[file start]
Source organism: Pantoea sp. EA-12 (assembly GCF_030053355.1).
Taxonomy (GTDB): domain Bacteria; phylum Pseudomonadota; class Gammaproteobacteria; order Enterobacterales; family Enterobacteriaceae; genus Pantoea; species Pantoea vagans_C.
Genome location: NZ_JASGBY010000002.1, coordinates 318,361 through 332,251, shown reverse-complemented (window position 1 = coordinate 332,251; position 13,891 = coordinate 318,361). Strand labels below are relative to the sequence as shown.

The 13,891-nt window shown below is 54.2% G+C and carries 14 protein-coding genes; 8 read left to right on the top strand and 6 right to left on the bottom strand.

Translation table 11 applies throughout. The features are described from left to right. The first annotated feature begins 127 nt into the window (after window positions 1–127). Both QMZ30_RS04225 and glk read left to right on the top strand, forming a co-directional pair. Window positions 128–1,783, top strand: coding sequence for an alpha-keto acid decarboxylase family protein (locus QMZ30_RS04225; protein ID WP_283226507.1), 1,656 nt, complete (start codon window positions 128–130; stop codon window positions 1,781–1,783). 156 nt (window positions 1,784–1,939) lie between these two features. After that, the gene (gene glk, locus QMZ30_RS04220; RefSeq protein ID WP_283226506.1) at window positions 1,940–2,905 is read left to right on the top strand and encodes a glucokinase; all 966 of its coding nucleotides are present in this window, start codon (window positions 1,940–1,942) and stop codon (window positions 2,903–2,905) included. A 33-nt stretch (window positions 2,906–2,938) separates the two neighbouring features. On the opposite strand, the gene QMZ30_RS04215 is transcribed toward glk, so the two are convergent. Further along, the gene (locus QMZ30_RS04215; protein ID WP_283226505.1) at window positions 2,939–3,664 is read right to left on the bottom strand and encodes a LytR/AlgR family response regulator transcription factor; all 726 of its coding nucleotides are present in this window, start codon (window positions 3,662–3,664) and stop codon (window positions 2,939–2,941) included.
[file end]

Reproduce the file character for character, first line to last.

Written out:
Source organism: Pantoea sp. EA-12 (assembly GCF_030053355.1).
Taxonomy (GTDB): domain Bacteria; phylum Pseudomonadota; class Gammaproteobacteria; order Enterobacterales; family Enterobacteriaceae; genus Pantoea; species Pantoea vagans_C.
Genome location: NZ_JASGBY010000002.1, coordinates 318,361 through 332,251, shown reverse-complemented (window position 1 = coordinate 332,251; position 13,891 = coordinate 318,361). Strand labels below are relative to the sequence as shown.

The 13,891-nt window shown below is 54.2% G+C and carries 14 protein-coding genes; 8 read left to right on the top strand and 6 right to left on the bottom strand.

Translation table 11 applies throughout. The features are described from left to right. The first annotated feature begins 127 nt into the window (after window positions 1–127). Both QMZ30_RS04225 and glk read left to right on the top strand, forming a co-directional pair. Window positions 128–1,783, top strand: coding sequence for an alpha-keto acid decarboxylase family protein (locus QMZ30_RS04225; protein ID WP_283226507.1), 1,656 nt, complete (start codon window positions 128–130; stop codon window positions 1,781–1,783). 156 nt (window positions 1,784–1,939) lie between these two features. After that, the gene (gene glk, locus QMZ30_RS04220; RefSeq protein ID WP_283226506.1) at window positions 1,940–2,905 is read left to right on the top strand and encodes a glucokinase; all 966 of its coding nucleotides are present in this window, start codon (window positions 1,940–1,942) and stop codon (window positions 2,903–2,905) included. A 33-nt stretch (window positions 2,906–2,938) separates the two neighbouring features. On the opposite strand, the gene QMZ30_RS04215 is transcribed toward glk, so the two are convergent. Further along, the gene (locus QMZ30_RS04215; protein ID WP_283226505.1) at window positions 2,939–3,664 is read right to left on the bottom strand and encodes a LytR/AlgR family response regulator transcription factor; all 726 of its coding nucleotides are present in this window, start codon (window positions 3,662–3,664) and stop codon (window positions 2,939–2,941) included.